Fishing on Mackinac Island isn’t the first thing that comes to mind for many visitors. After all, everybody knows about world-famous Mackinac Island fudge and horse-drawn carriage tours. And if you’re into history, you might know that Mackinac Island was once an important economic and military center – home of Fort Mackinac and the fur trade.
But did you know that Mackinac Island also was a big commercial fishery?
As the fur trade faded in the 1800s and the military significance of Fort Mackinac began to wane, it was fishing that kept Mackinac Island’s economy afloat until the tourism business really started booming.
Two hundred years ago, on an expedition through the Michigan Territory with then-Governor Lewis Cass, geographer Henry Schoolcraft raved about “the variety and the delicacy of the fish” around Mackinac Island including trout, white fish, lake herring, bass, sturgeon, perch and more.
Some things never change. To this day, Mackinac Island is a great spot for recreational charter fishing on the Great Lakes.
Both North Shore Fishing Charters and E.U.P. Fishing and Charters out of St. Ignace lead guided trips in the Straits of Mackinac. They’ll come pick you up on Mackinac Island, clean the fish you catch and even freeze them for you to take home at the end of your vacation.
You can enjoy the same quality fishing and beautiful scenery that impressed Schoolcraft two centuries ago. And you can do it in the comfort of modern boats equipped with state-of-the-art gear and electronics that are perfect for deep water lake fishing.
Some places to stay offer packages that include charter fishing, too. For example, Mission Point Resort on Mackinac Island partners with Chasin’ Tail Fishing Charters out of Mackinaw City on a Line to Dine package. Guests go on a 5-hour private fishing charter off Mackinac Island in the morning and have a chef prepare their catch for a custom two-course dinner that night!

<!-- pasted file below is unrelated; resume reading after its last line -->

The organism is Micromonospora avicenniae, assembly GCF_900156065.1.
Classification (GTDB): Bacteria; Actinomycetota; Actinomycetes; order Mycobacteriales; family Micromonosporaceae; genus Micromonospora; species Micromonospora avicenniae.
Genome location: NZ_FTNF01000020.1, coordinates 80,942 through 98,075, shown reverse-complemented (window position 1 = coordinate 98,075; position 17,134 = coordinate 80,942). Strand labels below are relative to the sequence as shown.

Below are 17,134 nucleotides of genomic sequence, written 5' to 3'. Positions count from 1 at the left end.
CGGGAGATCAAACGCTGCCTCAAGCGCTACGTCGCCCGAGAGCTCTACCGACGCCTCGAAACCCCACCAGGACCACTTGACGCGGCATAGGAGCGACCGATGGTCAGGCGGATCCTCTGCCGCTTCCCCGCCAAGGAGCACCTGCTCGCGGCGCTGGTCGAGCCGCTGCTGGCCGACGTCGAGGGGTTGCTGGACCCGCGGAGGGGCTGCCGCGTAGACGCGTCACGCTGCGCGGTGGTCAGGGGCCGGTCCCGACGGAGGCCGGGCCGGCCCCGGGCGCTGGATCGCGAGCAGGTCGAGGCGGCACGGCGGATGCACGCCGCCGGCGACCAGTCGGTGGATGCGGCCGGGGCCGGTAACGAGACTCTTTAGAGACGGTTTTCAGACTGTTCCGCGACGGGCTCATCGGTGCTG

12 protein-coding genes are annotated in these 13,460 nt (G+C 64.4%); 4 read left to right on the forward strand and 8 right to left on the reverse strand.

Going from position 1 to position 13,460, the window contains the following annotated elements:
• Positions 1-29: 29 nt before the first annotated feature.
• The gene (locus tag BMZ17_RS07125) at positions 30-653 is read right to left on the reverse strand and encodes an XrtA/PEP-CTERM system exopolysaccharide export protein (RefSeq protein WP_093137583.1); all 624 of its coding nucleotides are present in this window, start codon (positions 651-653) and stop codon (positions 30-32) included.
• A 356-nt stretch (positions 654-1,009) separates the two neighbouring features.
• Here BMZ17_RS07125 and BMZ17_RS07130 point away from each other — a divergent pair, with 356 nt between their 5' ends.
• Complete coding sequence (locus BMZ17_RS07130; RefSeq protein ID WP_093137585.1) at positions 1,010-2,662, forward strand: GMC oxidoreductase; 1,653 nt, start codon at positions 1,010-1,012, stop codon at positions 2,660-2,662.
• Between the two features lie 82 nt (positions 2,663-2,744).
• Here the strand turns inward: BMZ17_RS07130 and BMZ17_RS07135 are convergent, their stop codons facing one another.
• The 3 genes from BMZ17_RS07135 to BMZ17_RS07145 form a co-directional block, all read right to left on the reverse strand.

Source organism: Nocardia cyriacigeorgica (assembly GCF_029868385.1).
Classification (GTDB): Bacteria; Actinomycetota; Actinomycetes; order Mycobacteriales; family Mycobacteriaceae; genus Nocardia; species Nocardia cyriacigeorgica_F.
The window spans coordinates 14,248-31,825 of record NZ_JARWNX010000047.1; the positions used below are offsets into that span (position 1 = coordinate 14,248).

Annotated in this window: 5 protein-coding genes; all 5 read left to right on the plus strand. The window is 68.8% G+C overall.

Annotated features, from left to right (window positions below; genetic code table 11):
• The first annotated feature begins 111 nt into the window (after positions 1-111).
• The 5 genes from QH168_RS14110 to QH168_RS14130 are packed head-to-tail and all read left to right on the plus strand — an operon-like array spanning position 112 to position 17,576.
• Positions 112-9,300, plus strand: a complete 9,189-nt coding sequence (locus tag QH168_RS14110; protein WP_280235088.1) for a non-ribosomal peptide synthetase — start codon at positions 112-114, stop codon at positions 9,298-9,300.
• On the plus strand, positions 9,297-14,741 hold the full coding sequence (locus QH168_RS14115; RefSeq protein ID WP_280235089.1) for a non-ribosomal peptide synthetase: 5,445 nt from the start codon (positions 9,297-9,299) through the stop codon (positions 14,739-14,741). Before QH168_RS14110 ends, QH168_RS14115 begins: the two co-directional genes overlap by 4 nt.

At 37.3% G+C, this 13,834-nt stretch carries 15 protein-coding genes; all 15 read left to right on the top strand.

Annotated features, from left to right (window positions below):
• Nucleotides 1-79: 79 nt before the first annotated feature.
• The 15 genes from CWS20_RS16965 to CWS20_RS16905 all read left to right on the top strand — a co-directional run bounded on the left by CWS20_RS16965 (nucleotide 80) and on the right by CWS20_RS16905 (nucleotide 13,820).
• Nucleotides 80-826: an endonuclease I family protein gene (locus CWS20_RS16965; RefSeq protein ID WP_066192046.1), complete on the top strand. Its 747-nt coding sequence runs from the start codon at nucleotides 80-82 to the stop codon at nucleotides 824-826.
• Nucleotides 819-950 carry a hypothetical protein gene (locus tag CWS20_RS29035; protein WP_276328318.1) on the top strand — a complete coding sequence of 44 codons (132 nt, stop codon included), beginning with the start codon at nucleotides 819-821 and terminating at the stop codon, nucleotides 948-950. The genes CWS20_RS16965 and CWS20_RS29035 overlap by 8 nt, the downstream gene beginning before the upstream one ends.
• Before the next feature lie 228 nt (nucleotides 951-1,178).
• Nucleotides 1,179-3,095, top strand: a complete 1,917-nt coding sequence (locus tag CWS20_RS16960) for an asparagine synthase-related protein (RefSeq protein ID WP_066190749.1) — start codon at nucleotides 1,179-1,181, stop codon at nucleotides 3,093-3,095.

“Our go-to fish is the lake trout,” said Chris Decker, captain of North Shore Fishing Charters. “A big one is considered 20 pound and we get some of them. They average about eight, nine pounds and go up from there.
“It’s deep water trolling. You’re usually fishing a lot of line and to pull one up from 200 feet you’ve got a lot of line to reel in.”
Two centuries ago, Mackinac Island was known for its fishing bounty.
Back in the 1800s, as fishing became big business on Mackinac Island, people adapted the boats used to transport furs and turned them into fishing boats. Many immigrants found work on the boats, selling their catch for as little as 2 cents per pound! But because they caught so many fish, they made enough profit on volume to make a living.
Mackinac Island also developed a supporting industry with people working as coopers who built barrels where fish were salted and stored. Thanks to the development of steamships, hundreds of thousands of barrels of fish each year were shipped from Mackinac Island to markets in Chicago, Detroit, Cleveland and beyond. As Schoolcraft wrote 200 years ago, “whether fresh or salted, nothing of the fish kind can excel” the catch off Mackinac Island.
Commercial fishing no longer is such a big industry on Mackinac Island. But the Straits of Mackinac are still home to great fishing. After all, of all the great places to fish in the world, there’s only one place where you can put a line down with Fort Mackinac and the mighty Mackinac Bridge in the background.
Fishing off Mackinac Island just might be the best-kept secret in the Great Lakes!